Formerly known at the Edgewood Big Spring or Deep Hole spring (Noland, 1951), the Cadwallader Washburn Spring is next to the Edgewood College boardwalk, along the Lake Wingra shoreline. By the 1980’s and 1990’s the spring had become overgrown with brush, forgotten, and relegated to the annals of local history, until it was “re-discovered” in about 2000 by Edgewood College biology professor, Jim Lorman. (Lorman recounts his re-discovery of Washburn spring, in a podcast for Unseen Madison.com.)
The Noland (1951) report: “The Hydrography, Fish, and Turtle Population of Lake Wingra”, is critical for anyone interested in the ecology of Lake Wingra. An undergrad at the time he wrote the report, Noland produced what is still considered one of the best natural histories of Lake Wingra.
Noland devoted several pages to active springs around Lake Wingra and a post-mortem of those that were then dry or no longer to be found.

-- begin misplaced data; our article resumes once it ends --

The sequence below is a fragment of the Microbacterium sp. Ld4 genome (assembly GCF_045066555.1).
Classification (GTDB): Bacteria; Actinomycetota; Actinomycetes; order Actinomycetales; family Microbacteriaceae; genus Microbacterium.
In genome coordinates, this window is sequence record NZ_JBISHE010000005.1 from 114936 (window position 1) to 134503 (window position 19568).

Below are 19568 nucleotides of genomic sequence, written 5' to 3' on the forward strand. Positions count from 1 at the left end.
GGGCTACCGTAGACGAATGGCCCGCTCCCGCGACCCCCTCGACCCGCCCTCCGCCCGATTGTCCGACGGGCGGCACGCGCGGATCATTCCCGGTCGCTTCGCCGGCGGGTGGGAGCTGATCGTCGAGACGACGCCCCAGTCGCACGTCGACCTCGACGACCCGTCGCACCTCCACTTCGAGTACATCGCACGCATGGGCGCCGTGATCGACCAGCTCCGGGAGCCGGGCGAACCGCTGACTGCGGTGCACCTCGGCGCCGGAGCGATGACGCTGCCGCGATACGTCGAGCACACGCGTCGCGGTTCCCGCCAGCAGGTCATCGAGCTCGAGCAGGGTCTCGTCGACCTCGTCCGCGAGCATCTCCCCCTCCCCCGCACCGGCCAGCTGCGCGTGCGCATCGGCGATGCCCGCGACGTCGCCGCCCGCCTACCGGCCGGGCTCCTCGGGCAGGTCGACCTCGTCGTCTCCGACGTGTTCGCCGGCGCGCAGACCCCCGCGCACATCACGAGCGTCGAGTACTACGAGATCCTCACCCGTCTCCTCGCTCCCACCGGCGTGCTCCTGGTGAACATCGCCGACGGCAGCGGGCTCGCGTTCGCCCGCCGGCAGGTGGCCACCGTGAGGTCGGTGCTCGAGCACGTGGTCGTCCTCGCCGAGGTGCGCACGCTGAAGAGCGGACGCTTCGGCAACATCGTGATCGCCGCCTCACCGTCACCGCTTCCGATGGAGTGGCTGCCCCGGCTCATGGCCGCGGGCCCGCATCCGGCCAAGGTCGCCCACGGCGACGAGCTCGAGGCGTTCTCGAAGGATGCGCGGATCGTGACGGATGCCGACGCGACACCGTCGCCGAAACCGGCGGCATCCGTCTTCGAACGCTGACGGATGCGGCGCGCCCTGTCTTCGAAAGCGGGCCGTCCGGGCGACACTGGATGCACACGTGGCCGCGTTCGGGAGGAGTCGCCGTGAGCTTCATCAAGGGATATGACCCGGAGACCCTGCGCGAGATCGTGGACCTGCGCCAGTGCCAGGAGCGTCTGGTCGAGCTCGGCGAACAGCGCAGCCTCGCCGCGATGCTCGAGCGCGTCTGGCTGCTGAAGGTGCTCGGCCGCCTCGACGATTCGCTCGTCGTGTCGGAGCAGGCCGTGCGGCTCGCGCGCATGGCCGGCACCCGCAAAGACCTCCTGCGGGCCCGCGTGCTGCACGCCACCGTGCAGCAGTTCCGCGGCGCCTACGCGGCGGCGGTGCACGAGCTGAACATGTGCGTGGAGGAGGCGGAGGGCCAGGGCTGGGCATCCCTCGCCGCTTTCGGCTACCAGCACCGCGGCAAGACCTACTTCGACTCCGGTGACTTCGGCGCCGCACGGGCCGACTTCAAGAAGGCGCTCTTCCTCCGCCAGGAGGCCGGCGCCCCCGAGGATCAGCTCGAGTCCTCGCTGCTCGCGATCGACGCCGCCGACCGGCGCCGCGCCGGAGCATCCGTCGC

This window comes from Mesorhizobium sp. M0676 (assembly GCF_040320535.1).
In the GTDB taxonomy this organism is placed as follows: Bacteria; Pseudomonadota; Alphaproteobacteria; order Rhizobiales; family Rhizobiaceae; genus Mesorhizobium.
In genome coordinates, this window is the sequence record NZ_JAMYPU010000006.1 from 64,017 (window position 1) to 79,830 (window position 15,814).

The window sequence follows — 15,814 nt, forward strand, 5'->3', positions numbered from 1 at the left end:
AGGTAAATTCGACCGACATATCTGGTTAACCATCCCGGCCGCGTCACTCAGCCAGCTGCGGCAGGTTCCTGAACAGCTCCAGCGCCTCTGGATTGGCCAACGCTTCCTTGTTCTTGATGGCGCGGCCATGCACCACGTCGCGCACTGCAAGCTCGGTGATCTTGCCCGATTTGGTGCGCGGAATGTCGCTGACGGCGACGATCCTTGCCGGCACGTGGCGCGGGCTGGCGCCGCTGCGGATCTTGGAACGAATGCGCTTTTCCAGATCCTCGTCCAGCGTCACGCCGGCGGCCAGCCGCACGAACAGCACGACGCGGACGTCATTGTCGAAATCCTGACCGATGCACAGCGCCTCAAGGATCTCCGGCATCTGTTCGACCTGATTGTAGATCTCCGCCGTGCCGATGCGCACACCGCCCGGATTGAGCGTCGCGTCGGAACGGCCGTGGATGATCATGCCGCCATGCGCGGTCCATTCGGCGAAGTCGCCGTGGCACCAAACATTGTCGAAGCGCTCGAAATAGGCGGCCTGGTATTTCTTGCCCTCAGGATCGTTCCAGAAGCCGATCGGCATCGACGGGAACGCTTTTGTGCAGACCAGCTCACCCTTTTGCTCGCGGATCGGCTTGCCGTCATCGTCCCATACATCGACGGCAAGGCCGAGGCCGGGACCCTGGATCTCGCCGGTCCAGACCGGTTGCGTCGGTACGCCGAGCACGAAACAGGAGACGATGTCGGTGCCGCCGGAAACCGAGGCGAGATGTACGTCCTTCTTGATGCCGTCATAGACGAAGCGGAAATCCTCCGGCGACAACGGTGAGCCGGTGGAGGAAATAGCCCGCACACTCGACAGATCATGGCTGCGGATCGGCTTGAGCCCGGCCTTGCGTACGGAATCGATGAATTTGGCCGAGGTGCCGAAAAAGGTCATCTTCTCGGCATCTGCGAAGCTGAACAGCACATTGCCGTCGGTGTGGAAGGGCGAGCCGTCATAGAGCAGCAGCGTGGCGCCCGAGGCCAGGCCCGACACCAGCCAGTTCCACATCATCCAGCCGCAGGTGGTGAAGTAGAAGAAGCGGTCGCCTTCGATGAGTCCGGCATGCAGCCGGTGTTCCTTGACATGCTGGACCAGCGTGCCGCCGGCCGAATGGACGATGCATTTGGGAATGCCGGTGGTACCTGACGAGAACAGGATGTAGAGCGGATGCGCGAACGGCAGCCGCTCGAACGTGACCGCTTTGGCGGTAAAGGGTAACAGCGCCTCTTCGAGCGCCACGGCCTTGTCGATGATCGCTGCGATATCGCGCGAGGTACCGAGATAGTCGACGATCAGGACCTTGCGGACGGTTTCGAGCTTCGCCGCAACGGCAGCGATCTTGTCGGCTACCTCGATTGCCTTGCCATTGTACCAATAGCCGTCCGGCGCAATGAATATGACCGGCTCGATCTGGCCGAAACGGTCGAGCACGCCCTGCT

The Lake Wingra shoreline, including The Washburn Spring, and the nearby “New Millennium Spring” formerly known as the “Big Fish Spring” (Noland, 1951) and rediscovered by Lorman in about 2000, are easily accessed from a lakeside footpath and a boardwalk installed a few years ago by Edgewood. The boardwalk makes it easy to get right down to the shoreline, provides seating areas, and wonderful views of the Lake Wingra skyline.
Car and bicycle parking and bike rentals are nearby at the intersection of Edgewood Avenue, Edgewood Drive (no cars), Vilas Park Drive and Vilas Avenue on the west side of Vilas Park.